Published on September 6, 2016 by The Passionate Pen
Genres: Adult, Historical Romance, Romance
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Miss Celia Fitzgilbert’s grandfather has decreed she must marry a man with a title or he’ll never reveal her mysterious father’s identity. But her engagement to an Earl was already broken, leaving her steeped in scandal. She has all but given up until the reclusive Duke of Clairemont returns to Society and sweeps her off her feet, a potential solution to all her problems.
But things are not so simple for the duke. Aiden is not comfortable with his position in Society, perhaps because he is a fraud. In truth, Clairemont died months ago and the man playing him is a spy, bent on uncovering a dangerous secret. A flirtation with Celia, meant to help him fit in, quickly turns very real. But can Celia recover when the lies come out? Ad can Aiden keep them both alive long enough to even consider a future?
Celia Fitzgilbert is back in A Spring Deception, the second installment in the Seasons series. While the first book, An Affair in Winter, focused on her engagement and her sister, Rosalinde’s romance, this time around is for Celia and her happily ever after.
I’m glad I stopped after the first chapter and went to read the first book in the series, An Affair in Winter, because there was a lot of the character dynamic left unexplained in this one that starts with the first book. Though it states you can read them as standalones, I wouldn’t recommend it.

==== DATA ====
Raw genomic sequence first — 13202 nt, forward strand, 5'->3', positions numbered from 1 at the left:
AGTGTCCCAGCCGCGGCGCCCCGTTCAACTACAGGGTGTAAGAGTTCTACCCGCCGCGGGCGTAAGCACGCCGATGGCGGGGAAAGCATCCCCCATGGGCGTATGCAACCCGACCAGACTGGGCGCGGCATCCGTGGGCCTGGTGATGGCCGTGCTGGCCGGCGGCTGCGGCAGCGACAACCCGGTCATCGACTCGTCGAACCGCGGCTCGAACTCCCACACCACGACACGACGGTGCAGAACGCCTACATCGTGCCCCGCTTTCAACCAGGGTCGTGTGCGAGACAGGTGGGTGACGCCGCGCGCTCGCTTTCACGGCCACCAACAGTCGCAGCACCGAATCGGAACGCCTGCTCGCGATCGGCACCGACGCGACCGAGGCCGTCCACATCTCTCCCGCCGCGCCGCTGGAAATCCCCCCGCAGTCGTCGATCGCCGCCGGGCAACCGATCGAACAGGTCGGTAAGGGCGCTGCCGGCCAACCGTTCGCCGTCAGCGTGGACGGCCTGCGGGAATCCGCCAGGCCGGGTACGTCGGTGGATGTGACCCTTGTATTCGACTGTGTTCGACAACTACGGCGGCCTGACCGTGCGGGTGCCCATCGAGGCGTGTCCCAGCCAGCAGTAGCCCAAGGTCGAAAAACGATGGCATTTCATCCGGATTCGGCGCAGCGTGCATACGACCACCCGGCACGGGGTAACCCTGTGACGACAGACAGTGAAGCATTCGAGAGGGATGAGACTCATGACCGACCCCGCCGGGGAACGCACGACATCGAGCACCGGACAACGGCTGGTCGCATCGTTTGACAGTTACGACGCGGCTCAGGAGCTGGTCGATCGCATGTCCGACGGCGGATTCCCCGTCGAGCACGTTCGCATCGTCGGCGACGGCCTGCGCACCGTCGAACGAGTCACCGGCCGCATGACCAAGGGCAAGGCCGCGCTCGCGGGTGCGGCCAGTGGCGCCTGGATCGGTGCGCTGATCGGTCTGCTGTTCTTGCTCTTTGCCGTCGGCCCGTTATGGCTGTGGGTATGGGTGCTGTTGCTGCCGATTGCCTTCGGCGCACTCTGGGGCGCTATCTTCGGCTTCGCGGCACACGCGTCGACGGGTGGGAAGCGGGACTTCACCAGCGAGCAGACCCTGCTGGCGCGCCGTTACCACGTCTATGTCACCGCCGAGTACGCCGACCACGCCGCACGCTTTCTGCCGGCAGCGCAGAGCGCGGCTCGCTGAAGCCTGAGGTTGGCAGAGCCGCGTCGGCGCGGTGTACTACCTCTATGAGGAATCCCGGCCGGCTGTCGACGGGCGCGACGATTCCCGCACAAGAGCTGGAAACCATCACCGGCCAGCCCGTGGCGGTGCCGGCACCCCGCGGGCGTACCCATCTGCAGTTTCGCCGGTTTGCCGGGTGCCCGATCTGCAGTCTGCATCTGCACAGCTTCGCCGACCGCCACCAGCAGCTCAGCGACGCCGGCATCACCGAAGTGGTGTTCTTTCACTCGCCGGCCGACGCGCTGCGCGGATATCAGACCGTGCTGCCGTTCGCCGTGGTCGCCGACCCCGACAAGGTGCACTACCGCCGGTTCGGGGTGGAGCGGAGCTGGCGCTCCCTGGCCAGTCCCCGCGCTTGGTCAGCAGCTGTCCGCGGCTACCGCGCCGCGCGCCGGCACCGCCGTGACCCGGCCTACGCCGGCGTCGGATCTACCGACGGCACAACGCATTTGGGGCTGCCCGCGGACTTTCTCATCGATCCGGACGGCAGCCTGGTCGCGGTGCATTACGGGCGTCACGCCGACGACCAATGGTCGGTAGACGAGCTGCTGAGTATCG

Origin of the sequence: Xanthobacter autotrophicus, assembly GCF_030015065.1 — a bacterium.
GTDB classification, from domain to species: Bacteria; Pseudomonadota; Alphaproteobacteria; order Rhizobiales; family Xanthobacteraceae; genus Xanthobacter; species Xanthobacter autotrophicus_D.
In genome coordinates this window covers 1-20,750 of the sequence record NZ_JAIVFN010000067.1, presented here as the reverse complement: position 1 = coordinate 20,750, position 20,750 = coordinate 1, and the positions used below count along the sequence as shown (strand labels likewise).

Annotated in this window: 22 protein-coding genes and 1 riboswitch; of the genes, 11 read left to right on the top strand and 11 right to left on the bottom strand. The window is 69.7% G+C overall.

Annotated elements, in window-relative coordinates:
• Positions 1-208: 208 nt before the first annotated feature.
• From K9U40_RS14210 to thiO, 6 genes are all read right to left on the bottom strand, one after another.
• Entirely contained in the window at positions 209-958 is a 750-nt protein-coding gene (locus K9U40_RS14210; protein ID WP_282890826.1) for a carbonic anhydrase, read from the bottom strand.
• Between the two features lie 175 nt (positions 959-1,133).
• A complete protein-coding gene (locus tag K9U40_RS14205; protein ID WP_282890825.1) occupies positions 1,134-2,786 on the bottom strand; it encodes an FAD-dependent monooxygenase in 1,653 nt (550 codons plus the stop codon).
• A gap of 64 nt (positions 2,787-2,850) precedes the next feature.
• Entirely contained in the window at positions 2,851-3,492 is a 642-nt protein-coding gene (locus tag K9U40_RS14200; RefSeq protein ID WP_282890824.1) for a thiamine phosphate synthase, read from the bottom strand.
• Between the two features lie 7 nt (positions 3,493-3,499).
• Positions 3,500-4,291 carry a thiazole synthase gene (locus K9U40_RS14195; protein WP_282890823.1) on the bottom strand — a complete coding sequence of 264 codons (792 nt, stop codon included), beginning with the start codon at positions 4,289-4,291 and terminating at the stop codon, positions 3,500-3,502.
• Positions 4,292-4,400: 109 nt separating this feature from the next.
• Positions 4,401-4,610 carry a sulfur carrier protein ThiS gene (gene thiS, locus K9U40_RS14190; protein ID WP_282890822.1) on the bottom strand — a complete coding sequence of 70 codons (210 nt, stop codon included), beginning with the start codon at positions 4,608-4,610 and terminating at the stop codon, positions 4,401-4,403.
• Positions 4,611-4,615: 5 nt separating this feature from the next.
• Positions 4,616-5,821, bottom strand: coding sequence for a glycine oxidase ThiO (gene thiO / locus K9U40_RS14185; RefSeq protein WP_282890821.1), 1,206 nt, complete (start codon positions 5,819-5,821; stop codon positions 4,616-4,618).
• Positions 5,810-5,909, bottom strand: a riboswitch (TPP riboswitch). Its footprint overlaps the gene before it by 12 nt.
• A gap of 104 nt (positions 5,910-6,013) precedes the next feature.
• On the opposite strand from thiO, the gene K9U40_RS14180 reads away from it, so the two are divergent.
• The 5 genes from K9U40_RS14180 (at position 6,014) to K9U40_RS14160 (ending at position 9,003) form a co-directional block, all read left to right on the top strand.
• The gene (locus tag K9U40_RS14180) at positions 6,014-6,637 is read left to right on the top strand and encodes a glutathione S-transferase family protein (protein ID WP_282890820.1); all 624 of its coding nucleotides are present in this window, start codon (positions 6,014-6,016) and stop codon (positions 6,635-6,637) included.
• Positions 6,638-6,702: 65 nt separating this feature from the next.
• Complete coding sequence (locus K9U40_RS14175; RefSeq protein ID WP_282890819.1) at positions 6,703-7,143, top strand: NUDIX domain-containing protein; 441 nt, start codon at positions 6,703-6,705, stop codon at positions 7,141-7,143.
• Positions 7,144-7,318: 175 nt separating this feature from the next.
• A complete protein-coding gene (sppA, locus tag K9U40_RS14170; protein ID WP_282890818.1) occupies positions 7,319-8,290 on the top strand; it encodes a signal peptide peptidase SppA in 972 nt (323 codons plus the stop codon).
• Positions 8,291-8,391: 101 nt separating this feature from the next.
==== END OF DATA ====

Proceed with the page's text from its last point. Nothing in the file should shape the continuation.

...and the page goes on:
Much like the first book, we’re given almost instant chemistry between our leading lady and gentleman. Too instant. Yet they weren’t all over each other like Rosalinde and Gray were so I suppose there’s that going for them. And overall, the romance didn’t really do anything for me period. All lust, no spark, no fire for me to actually feel. This is a romance! I want those flames to be hot if you’re going to throw the characters together like Michaels does in A Spring Deception.
Celia was far less interesting than her sister, who challenged the status quo of women in that age while also remaining true to the era. Her younger sister, on the other hand, came off more as an airhead. I had no interest in rooting for her and Dane/Claremont to get together. He was more interesting but lost it all when he thought of nothing but Celia.
As for the semblance of a story, it was weak and never truly fulfilled. On the one hand, Dane is impersonating a duke to get evidence on a known criminal. That’s interesting! Let’s hear more about that! (It comes in at the beginning and end so at least it’s present somewhere.) Then there’s Celia’s quest to find her father. It plays a big role in the previous installment so I expected to find some sort of resolution to it here because, frankly, the author is out of sisters to write about for this series and I don’t see that particular subplot going far without them. Celia makes a big show of needing to figure out who he is but ends up forgetting about the search when she stops thinking with her head. I wanted to see that plot resolved because now it’s left hanging and I can’t see how the author can tie it up in another book at this point.
So that leaves an insta-love romance with a lackluster lady and an intriguing but dampened gentleman. Which leaves me, the reader, unsatisfied with this as a romance. In comparison to An Affair in Winter, I enjoyed the plot progression more and liked that the lusting was contained but as a whole I don’t think it averages any better than the first book. While these aren’t the worst romances I’ve read by any means, I wouldn’t consider them anything special either.